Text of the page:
“If we all worked on the assumption that what is accepted as true is really true, there would be little hope for advance.” – by Orville Wright
The government has flown past its January 31 deadline for a proposal on the future of Freddie and Fannie, and things may drone on for a while. (For the folks at the agencies, it is probably like knowing your boss and your boss’s boss are talk about you in the office down the hall.) Rep. Scott Garrett, chairman of the House Financial Services Committee’s Subcommittee on Capital Markets, announced that he would hold a hearing Wednesday on Feb. 9 on reforming Fannie Mae and Freddie Mac. “This hearing will be the first in a series of hearings to examine the steps Congress can take right now to protect taxpayers from the ongoing bailout of Fannie Mae and Freddie Mac.” The hearing is titled “GSE Reform: Immediate Steps to Protect Taxpayers and End the Bailout,” and will focus on immediate steps that Congress can take to begin F&F’s transition out of Federal conservatorship and examine ways to end the $150 billion bailout.
Speaking of proposals, it is heavily rumored that the Obama administration will recommend reducing the size of mortgages eligible for government backing. If that happens, it will, of course, make obtaining a home loan in high-priced areas more expensive. The $729,750 figure, of course, is only temporary and only available in certain areas. (In the old days, conventional loan limits were set around Thanksgiving, with secondary marketing managers being hounded by producers leading up to the announcement.) “The administration is now likely to suggest that Congress allow the policy to lapse as scheduled in September, lowering the loan limit to $625,500.” Limits
So investors were watching closely Friday when the prepayment speeds were announced. The aggregate prepayment speeds for Fannie Mae 30-year securities dropped 24%, for example, and speeds dropped much more for recent vintages. For seasoned pools, prepayment speeds came in faster than many had projected. Prepayments are based on many things: age of the loan, maturity, original note rate, potential of using HARP for streamline refinances, etc. Barclays, for example, suggests that over the next few months 30-yr prepayments should continue to slow significantly, and that the “2010 “vintage” will likely prepay significantly slower than its 2009 counterpart, for multiple reasons. One factor that may not have been priced in by the market is that the 2010 vintage has a large concentration of HARP-refinanced loans, which should prepay much slower than average. The biggest risk to prepayments right now is a possible expansion of the HARP program to all GSE loans. That would lead to a sharp rebound in the speeds of 2009 and later production.”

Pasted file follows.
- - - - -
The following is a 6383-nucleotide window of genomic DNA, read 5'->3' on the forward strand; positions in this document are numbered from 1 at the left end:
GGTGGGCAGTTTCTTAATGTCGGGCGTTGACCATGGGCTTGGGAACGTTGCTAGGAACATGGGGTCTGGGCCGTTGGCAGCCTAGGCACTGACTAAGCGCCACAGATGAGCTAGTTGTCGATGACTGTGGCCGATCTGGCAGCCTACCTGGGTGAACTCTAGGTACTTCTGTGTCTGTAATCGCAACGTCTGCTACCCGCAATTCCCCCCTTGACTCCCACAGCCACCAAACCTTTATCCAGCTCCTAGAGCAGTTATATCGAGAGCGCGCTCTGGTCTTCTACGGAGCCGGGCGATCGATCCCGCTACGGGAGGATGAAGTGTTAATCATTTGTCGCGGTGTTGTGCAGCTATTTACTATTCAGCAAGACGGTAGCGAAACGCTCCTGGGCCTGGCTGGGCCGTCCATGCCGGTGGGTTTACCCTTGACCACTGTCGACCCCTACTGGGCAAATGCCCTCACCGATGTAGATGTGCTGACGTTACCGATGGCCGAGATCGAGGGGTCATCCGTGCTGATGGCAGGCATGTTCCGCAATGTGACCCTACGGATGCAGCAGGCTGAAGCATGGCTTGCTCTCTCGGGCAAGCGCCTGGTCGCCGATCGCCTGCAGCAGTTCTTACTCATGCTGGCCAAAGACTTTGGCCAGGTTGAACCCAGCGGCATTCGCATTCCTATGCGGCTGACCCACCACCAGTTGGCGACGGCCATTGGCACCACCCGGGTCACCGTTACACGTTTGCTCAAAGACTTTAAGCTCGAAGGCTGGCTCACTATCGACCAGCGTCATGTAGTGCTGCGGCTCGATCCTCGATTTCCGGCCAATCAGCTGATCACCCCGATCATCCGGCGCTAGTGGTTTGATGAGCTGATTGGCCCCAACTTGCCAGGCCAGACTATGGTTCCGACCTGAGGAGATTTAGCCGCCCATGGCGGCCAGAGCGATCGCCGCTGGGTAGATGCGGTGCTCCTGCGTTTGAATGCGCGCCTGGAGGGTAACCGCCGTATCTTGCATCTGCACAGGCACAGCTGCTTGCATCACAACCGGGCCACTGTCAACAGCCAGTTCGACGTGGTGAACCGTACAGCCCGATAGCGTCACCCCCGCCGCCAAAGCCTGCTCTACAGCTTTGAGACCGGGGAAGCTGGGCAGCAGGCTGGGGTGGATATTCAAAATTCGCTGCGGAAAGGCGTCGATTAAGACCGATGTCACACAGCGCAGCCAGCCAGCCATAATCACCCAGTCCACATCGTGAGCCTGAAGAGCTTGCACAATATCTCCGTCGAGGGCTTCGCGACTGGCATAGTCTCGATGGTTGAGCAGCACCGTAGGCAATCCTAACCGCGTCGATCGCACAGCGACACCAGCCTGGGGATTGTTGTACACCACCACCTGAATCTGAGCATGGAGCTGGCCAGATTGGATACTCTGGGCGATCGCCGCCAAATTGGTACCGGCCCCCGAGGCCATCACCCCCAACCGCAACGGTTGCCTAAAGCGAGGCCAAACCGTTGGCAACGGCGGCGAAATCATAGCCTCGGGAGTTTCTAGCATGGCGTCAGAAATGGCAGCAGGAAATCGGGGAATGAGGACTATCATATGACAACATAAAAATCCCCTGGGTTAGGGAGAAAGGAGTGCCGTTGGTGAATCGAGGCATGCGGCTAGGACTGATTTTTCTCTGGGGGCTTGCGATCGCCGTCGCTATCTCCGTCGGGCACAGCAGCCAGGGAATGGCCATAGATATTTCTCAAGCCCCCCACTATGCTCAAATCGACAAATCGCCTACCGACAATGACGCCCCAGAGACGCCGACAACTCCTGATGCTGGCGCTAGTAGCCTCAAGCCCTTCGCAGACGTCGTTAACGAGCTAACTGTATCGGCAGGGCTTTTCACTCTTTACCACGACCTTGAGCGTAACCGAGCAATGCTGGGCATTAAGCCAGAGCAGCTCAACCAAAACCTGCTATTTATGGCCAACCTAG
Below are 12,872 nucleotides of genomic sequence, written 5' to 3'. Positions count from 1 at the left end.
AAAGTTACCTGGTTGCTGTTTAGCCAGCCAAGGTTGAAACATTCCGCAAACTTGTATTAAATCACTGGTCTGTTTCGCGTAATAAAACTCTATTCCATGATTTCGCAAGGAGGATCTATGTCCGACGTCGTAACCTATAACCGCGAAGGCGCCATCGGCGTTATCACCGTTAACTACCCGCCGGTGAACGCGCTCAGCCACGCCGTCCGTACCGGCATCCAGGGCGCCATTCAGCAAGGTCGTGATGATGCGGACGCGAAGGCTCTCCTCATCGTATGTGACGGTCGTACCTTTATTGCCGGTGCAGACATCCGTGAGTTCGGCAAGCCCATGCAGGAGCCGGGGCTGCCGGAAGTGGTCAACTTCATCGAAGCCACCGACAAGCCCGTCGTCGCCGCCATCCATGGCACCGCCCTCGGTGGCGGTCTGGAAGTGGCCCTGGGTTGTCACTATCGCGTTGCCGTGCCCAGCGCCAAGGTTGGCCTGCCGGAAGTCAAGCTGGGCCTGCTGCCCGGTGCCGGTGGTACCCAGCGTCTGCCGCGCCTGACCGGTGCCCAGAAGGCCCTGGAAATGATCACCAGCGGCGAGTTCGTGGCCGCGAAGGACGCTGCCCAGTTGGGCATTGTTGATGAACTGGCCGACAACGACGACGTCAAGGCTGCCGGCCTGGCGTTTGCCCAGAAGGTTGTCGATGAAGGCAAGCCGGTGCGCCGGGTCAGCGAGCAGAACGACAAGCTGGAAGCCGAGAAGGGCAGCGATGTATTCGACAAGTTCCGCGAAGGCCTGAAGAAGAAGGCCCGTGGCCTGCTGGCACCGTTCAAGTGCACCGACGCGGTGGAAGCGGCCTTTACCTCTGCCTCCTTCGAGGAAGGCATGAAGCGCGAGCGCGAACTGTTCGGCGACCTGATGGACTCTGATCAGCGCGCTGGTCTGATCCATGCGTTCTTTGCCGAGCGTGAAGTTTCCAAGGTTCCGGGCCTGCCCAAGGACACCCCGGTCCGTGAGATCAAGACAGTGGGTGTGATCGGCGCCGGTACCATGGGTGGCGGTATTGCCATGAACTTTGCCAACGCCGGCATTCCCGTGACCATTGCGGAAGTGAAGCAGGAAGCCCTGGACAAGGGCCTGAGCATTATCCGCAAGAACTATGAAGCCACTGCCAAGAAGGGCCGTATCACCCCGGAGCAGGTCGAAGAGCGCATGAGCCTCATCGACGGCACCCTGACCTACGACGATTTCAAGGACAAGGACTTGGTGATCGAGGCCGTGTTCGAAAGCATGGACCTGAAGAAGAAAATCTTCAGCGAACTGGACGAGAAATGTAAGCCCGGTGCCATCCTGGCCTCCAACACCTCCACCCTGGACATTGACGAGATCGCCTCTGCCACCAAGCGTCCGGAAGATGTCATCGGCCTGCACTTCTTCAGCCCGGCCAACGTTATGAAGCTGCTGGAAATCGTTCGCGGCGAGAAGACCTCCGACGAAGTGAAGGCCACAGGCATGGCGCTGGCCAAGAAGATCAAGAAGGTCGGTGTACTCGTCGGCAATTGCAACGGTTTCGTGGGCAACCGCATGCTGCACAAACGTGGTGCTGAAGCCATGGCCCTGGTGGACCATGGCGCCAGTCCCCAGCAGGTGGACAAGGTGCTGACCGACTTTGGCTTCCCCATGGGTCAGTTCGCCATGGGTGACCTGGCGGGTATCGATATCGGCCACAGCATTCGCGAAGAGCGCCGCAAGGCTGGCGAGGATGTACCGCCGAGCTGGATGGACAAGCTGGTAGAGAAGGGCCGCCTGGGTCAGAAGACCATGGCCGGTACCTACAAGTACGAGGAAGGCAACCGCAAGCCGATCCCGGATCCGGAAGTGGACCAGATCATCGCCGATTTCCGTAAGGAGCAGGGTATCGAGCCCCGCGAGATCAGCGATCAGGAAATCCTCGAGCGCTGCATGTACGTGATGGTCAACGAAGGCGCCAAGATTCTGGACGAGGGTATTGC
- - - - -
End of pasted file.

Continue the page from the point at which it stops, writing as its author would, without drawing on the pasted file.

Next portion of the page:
Friday topped off a bad week for rates with a very confusing Employment report followed by confusing price action. The headline drop in the Unemployment rate from 9.5% to 9% generated some large block selling, but a good percentage of analysts believe deep down this report looks pretty weak with only 36k jobs created and the rate plunge largely based on the unemployed giving up on their job searches. The BLS reported that bad weather kept over 700,000 Americans from work during the survey week, which certainly introduced a negative bias into things. The weather does not have as much of an impact on the Household Survey and the big story is the fact that the unemployment rate plunged 40 basis points to 9.4%.
Is the January Jobs Report Stronger Than It Appears? The confusing employment report on Friday reflected a dramatic drop in the unemployment rate without a strong uptick in job creation. Is the unusually large amounts of snowfall to blame for the negligible progress in job growth in January? The household survey reports a 117,000 rise in employment for January, much more than the 36,000 gain in payrolls reported via the establishment survey. The establishment survey has a smaller margin of error compared to the household survey because of its much larger sample size.
Bernanke Bets Commodities Won’t Fan Inflation Concern. Surging food and energy prices won’t accelerate U.S. inflation, allowing Fed to maintain easy money.
Fed Spends 40% on Benchmark Treasuries as Newest Prove Cheapest. The Federal Reserve’s Treasury purchases already have succeeded in driving investors to junk bonds and stocks. Now the are focus is on benchmark government securities, helping contain rising yields that set rates on everything from corporate debt to mortgages.